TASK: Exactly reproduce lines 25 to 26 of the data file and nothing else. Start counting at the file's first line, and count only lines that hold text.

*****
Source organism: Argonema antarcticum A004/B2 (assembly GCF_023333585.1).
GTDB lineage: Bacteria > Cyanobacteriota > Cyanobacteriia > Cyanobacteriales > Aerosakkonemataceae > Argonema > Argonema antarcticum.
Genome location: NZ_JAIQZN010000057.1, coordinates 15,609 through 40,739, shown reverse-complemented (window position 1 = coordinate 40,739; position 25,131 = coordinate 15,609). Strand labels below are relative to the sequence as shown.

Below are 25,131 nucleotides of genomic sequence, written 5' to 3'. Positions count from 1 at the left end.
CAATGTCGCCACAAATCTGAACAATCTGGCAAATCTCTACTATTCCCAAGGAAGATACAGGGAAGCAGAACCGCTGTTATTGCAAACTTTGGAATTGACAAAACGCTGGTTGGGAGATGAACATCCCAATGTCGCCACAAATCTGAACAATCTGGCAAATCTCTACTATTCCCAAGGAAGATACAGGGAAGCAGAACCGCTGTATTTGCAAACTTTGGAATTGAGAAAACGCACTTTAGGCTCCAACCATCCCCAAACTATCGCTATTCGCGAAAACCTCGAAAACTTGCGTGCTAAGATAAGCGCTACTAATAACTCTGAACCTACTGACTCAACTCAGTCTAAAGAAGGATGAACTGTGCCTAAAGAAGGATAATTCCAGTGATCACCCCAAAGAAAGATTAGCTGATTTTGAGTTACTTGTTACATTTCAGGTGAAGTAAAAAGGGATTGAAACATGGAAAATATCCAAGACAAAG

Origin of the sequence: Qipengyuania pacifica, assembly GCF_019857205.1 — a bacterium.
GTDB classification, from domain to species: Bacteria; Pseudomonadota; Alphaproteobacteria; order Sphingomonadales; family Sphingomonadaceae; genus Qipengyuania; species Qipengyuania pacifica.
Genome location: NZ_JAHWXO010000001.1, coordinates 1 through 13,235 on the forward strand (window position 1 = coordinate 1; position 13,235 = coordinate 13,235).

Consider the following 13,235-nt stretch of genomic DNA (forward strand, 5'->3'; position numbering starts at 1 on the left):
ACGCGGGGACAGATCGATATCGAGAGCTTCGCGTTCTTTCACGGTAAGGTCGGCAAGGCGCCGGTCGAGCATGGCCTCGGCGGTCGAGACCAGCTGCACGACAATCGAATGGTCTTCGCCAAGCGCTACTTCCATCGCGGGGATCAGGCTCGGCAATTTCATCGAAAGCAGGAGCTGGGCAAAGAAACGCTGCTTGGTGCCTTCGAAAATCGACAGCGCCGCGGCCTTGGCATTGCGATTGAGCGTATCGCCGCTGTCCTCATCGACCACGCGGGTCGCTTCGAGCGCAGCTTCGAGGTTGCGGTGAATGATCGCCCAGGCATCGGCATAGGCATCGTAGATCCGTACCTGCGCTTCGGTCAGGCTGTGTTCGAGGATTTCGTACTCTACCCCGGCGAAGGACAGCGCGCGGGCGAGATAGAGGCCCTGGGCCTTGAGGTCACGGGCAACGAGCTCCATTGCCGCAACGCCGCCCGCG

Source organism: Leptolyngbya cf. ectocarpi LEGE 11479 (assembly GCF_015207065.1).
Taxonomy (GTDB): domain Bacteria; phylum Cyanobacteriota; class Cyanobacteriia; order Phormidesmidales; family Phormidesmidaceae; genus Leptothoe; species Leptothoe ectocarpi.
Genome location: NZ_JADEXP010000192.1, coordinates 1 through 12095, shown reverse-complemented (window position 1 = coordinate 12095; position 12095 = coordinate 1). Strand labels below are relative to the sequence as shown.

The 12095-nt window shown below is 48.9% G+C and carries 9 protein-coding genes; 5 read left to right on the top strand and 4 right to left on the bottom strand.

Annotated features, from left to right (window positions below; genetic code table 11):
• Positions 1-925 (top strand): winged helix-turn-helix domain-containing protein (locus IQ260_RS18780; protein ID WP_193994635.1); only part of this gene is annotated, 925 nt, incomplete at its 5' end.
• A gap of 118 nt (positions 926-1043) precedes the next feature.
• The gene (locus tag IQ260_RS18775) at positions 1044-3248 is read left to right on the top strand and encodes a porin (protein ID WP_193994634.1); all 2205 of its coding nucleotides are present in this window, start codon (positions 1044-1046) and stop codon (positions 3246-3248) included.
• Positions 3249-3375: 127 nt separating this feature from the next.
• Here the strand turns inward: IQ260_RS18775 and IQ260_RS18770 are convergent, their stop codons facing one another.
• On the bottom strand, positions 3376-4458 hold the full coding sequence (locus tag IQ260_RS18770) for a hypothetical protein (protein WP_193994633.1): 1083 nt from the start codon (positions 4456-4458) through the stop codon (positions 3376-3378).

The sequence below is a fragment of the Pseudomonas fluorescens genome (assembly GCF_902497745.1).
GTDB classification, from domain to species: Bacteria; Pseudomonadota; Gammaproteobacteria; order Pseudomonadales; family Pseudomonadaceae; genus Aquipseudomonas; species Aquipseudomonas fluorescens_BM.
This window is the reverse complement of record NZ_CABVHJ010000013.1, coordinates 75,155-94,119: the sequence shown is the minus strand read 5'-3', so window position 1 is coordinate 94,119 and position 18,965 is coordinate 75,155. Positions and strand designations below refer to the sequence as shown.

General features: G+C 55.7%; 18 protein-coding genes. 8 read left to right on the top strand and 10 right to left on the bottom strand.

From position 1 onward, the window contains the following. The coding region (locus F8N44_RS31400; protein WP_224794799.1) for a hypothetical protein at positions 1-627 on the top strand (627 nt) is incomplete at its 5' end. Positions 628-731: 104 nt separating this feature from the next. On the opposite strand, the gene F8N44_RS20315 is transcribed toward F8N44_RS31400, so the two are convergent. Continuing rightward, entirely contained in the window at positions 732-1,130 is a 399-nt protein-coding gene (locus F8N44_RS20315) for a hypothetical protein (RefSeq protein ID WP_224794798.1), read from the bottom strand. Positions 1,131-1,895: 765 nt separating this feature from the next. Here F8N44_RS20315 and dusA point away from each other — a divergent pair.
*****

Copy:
General features: G+C 55.7%; 18 protein-coding genes. 8 read left to right on the top strand and 10 right to left on the bottom strand.

From position 1 onward, the window contains the following. The coding region (locus F8N44_RS31400; protein WP_224794799.1) for a hypothetical protein at positions 1-627 on the top strand (627 nt) is incomplete at its 5' end. Positions 628-731: 104 nt separating this feature from the next. On the opposite strand, the gene F8N44_RS20315 is transcribed toward F8N44_RS31400, so the two are convergent. Continuing rightward, entirely contained in the window at positions 732-1,130 is a 399-nt protein-coding gene (locus F8N44_RS20315) for a hypothetical protein (RefSeq protein ID WP_224794798.1), read from the bottom strand. Positions 1,131-1,895: 765 nt separating this feature from the next. Here F8N44_RS20315 and dusA point away from each other — a divergent pair.